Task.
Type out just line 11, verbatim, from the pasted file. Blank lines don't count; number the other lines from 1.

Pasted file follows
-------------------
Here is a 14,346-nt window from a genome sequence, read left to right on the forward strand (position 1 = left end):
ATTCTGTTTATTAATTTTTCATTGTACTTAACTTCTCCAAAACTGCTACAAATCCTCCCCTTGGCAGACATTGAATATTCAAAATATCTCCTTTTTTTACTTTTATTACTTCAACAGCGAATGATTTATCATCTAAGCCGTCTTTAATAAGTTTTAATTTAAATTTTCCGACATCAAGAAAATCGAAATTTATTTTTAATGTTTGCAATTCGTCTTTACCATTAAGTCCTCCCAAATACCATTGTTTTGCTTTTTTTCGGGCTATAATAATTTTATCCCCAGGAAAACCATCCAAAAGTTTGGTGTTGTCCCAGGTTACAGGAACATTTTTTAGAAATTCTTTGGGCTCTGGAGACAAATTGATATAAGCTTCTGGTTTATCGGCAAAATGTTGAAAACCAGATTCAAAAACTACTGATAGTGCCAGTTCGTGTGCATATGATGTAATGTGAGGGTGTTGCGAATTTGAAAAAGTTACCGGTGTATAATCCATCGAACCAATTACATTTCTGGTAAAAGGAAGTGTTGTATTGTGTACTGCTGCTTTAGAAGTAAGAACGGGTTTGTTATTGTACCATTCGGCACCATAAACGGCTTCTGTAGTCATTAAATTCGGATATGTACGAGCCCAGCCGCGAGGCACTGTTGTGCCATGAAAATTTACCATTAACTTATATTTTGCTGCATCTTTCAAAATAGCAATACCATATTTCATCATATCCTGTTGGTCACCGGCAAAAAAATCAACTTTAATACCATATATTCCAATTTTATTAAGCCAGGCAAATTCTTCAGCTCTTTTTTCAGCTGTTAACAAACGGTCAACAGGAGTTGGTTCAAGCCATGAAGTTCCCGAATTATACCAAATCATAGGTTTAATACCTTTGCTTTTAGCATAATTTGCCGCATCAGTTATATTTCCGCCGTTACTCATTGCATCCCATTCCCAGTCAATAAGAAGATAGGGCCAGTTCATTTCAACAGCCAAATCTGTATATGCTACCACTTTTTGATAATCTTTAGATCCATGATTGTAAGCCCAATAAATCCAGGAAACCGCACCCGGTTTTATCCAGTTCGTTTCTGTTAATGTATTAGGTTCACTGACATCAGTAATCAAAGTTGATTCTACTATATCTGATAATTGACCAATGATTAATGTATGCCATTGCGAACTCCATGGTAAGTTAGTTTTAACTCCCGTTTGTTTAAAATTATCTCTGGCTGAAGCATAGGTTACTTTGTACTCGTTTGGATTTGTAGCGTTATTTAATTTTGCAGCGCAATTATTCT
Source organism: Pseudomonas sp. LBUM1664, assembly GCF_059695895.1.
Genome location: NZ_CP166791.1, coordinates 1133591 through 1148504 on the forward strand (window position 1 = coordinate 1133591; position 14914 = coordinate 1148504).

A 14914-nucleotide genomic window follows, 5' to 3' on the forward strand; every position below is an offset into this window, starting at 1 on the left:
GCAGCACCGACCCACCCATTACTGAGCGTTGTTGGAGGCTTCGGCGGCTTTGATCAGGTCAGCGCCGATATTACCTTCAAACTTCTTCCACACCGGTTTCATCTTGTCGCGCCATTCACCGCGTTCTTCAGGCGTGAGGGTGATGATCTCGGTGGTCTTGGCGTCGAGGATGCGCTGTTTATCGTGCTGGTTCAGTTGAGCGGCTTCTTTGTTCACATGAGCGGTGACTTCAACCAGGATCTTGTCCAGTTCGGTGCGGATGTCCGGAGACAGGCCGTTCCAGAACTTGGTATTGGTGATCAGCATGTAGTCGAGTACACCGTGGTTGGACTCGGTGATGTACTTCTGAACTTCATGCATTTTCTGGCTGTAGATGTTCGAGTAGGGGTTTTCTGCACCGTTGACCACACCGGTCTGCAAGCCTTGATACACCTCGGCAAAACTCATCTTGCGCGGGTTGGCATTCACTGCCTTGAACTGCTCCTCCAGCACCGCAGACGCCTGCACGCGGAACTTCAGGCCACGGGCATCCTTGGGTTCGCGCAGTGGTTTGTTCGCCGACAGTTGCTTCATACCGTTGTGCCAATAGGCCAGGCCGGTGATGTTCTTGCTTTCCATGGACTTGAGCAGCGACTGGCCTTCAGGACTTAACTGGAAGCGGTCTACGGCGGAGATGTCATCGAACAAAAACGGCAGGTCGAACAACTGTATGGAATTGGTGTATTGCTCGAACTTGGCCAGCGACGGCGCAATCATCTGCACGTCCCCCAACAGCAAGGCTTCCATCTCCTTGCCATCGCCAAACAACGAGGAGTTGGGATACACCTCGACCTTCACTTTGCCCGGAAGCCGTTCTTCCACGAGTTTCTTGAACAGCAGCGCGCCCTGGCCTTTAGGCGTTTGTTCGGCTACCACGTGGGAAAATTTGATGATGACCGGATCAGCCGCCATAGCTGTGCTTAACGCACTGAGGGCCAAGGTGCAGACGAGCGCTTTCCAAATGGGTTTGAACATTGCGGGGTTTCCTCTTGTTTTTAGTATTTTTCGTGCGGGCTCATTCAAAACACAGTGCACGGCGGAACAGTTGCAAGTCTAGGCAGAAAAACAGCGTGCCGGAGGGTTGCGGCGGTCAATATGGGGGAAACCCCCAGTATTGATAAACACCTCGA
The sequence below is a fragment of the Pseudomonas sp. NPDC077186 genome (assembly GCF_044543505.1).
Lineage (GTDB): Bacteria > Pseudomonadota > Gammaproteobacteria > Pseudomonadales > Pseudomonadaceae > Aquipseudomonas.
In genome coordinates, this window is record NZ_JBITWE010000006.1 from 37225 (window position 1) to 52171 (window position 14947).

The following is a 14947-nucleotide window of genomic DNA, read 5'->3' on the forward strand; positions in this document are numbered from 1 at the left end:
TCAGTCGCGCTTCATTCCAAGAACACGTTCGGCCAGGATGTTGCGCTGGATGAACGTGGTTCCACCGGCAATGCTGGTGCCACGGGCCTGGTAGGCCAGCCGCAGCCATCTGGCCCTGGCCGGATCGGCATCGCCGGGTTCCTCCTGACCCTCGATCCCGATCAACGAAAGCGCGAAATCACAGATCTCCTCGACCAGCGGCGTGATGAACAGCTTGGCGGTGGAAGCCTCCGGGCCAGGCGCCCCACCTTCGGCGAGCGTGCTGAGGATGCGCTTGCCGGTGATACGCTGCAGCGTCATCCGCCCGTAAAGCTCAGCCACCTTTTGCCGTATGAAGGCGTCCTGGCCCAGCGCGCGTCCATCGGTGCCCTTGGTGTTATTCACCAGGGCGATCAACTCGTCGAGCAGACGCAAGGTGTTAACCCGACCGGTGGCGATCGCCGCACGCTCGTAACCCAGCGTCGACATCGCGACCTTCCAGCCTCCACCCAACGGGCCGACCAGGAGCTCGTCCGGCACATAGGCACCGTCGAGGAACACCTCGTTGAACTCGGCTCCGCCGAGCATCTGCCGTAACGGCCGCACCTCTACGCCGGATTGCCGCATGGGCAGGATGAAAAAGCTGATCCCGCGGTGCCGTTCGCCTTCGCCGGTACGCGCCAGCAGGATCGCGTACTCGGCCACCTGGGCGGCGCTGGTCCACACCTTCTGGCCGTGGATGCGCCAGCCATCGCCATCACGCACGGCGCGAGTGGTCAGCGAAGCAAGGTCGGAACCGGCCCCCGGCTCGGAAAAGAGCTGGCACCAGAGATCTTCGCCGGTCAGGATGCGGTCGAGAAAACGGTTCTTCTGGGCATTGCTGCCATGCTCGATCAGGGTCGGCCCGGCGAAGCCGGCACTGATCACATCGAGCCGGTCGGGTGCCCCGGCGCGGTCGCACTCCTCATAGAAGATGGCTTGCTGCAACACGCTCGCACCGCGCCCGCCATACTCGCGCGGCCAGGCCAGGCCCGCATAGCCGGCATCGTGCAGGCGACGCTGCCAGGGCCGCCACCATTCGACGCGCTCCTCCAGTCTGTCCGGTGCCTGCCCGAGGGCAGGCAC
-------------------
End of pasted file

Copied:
TCAGTCGCGCTTCATTCCAAGAACACGTTCGGCCAGGATGTTGCGCTGGATGAACGTGGTTCCACCGGCAATGCTGGTGCCACGGGCCTGGTAGGCCAGCCGCAGCCATCTGGCCCTGGCCGGATCGGCATCGCCGGGTTCCTCCTGACCCTCGATCCCGATCAACGAAAGCGCGAAATCACAGATCTCCTCGACCAGCGGCGTGATGAACAGCTTGGCGGTGGAAGCCTCCGGGCCAGGCGCCCCACCTTCGGCGAGCGTGCTGAGGATGCGCTTGCCGGTGATACGCTGCAGCGTCATCCGCCCGTAAAGCTCAGCCACCTTTTGCCGTATGAAGGCGTCCTGGCCCAGCGCGCGTCCATCGGTGCCCTTGGTGTTATTCACCAGGGCGATCAACTCGTCGAGCAGACGCAAGGTGTTAACCCGACCGGTGGCGATCGCCGCACGCTCGTAACCCAGCGTCGACATCGCGACCTTCCAGCCTCCACCCAACGGGCCGACCAGGAGCTCGTCCGGCACATAGGCACCGTCGAGGAACACCTCGTTGAACTCGGCTCCGCCGAGCATCTGCCGTAACGGCCGCACCTCTACGCCGGATTGCCGCATGGGCAGGATGAAAAAGCTGATCCCGCGGTGCCGTTCGCCTTCGCCGGTACGCGCCAGCAGGATCGCGTACTCGGCCACCTGGGCGGCGCTGGTCCACACCTTCTGGCCGTGGATGCGCCAGCCATCGCCATCACGCACGGCGCGAGTGGTCAGCGAAGCAAGGTCGGAACCGGCCCCCGGCTCGGAAAAGAGCTGGCACCAGAGATCTTCGCCGGTCAGGATGCGGTCGAGAAAACGGTTCTTCTGGGCATTGCTGCCATGCTCGATCAGGGTCGGCCCGGCGAAGCCGGCACTGATCACATCGAGCCGGTCGGGTGCCCCGGCGCGGTCGCACTCCTCATAGAAGATGGCTTGCTGCAACACGCTCGCACCGCGCCCGCCATACTCGCGCGGCCAGGCCAGGCCCGCATAGCCGGCATCGTGCAGGCGACGCTGCCAGGGCCGCCACCATTCGACGCGCTCCTCCAGTCTGTCCGGTGCCTGCCCGAGGGCAGGCAC